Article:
In this study, neither providing nor receiving instrumental support was related to depression in both mothers and fathers. Lack of psychological benefit of receiving instrumental support in this study may be related to the relatively good health status of the respondents, who on average had low functional limitation scores (mean ranged from 5.10 to 6.88, out of 30, across the waves). For a support to be efficacious, the types of support received must match the demands of the individual's stressful situation (Cohen and Wills 1985). While deteriorating functional health of older adults often attracts more hands-on help, instrumental support provided to older adults who are still in good health may lead to a sense of dependency, possibly impairing their psychological wellbeing (Keyes and Ryff 1998). This may partly explain why the receipt of instrumental support was inconsequential for both fathers' and mothers' levels of depression. Providing child care was not associated with parents' depression either. It is likely that, because it is quite common and expected in rural China (in this study, about 40% of the respondents provided such help across the waves), providing child care may not result in the feelings of fulfilment among the older adults. This finding may reflect that certain family relationships, such as child care in rural China, are generally considered obligatory (Antonucci and Akiyama 1995). As such, adult children who receive such care may not be particularly expressive of their appreciation, thereby not boosting feelings of self-worth and efficacy in the older parents.

We also investigated the possible joint effects of gender and marital status on the relationships between intergenerational support and parental wellbeing. We found mothers' greater psychological response to emotional support was not further confounded by marital status. Being widowed, either for a relatively short period of time or for a long time, did not make rural Chinese elders benefit more psychologically from emotional support from children. This finding demonstrates the universal importance of close parent–child relationships in maintaining the psychological wellbeing of rural Chinese elders across marital status.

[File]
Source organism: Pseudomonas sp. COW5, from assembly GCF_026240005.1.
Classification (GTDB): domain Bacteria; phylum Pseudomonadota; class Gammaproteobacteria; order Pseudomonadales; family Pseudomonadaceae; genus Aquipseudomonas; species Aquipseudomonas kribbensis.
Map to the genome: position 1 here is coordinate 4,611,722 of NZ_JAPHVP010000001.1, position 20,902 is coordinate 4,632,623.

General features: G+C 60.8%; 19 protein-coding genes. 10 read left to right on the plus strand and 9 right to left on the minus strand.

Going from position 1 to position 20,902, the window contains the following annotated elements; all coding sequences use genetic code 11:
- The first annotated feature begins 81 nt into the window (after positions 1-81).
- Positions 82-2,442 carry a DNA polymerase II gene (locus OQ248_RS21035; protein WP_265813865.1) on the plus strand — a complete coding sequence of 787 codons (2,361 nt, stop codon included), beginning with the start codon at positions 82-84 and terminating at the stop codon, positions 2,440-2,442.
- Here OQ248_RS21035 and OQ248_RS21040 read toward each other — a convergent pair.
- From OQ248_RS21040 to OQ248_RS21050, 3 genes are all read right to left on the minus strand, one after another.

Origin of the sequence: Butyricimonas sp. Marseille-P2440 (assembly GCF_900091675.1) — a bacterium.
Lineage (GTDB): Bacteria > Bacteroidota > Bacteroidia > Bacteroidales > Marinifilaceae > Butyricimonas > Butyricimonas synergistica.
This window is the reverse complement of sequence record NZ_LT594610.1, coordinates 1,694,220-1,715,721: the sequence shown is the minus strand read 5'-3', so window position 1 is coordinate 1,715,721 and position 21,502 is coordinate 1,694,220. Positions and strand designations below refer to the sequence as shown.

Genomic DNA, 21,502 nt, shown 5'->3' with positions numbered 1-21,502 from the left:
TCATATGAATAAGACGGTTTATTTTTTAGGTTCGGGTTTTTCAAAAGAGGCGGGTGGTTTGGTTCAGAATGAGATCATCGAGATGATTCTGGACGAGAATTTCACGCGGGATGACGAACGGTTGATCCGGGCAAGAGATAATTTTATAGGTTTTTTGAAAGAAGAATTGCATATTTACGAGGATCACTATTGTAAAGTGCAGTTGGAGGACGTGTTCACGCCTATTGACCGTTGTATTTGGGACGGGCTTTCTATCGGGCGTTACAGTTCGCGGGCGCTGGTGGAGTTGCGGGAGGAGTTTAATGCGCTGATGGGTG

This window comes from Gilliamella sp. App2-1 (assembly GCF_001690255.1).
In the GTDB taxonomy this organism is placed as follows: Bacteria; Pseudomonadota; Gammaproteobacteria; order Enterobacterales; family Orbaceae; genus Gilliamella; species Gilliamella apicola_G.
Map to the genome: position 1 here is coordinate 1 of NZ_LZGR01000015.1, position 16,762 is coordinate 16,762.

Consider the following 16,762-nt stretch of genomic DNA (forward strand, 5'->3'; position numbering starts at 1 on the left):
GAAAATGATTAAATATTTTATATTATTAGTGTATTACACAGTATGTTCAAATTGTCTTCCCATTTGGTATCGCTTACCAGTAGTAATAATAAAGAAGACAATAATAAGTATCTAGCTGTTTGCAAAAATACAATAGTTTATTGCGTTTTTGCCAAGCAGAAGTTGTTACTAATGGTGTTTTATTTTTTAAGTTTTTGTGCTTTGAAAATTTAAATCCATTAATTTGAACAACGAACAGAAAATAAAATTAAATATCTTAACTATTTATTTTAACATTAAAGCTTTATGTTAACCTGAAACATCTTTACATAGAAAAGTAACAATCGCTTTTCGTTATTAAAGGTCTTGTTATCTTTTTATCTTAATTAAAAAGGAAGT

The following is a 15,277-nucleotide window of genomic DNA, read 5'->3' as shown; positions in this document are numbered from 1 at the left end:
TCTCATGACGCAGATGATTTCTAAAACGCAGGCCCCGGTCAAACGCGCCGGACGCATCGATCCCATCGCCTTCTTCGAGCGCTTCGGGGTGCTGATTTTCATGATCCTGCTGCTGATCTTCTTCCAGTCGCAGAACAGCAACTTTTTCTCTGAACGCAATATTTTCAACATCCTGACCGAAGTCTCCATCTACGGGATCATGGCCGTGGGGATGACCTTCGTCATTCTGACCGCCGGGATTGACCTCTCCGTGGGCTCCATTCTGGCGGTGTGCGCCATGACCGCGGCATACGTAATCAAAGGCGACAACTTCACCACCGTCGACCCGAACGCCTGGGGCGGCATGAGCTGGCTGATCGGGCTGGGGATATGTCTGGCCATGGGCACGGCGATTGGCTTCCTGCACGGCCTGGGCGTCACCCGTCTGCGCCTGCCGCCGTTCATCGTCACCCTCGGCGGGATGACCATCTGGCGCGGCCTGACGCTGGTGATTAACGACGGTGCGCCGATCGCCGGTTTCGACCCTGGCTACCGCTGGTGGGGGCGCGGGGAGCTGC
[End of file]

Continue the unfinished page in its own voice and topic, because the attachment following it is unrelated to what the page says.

What is surprising is that recently widowed fathers had a higher level of depression than married fathers if they received more monetary support from children. Such a counter-intuitive finding may be explained by the ‘optimal fit’ framework of providing and receiving support (Cohen and Wills 1985; Coyne, Wortman and Lehman 1988). Cohen and Wills (1985) noted that for the buffering effect of support to be realised, there must be a good match between the coping requirement and the type of support provided. Although Chinese widows may be likely to rely on adult children as their sole source of income when their spouses die, the financial stability of Chinese widowers is usually less affected by spousal death (Li et al. 2005). However, spousal loss seemed to trigger more monetary support from children among both widowers and widows in this study (we re-ran the correlations in Table 2 for mothers and fathers separately, and the positive relationship between recent widowhood and received monetary support remained the same for both samples). It is possible that the receipt of excessive monetary support from children resulted in widowed fathers feeling a sense of dependency and role reversal with their adult children, eroding their autonomy, and consequently impairing their wellbeing. The finding of diminishing benefits with increasing support has been reported elsewhere and has been found to be more significant among older men than older women and among unmarried elders than married elders (Matire et al. 2002; Penning and Strain 1994; Silverstein, Chen and Heller 1996). Such a pattern might be particularly true in our rural sample, given the strong social norms in traditional Chinese culture that men are expected to be self-sufficient through work (Li et al. 2005). Older fathers in this study may be socialised to express traditionally masculine roles such as providing for the families, and they may feel that their masculinity is threatened when receiving more monetary support from children upon widowhood. In contrast, the psychological benefit of receiving such support remained the same among mothers regardless of their marital status or their phase of conjugal bereavement.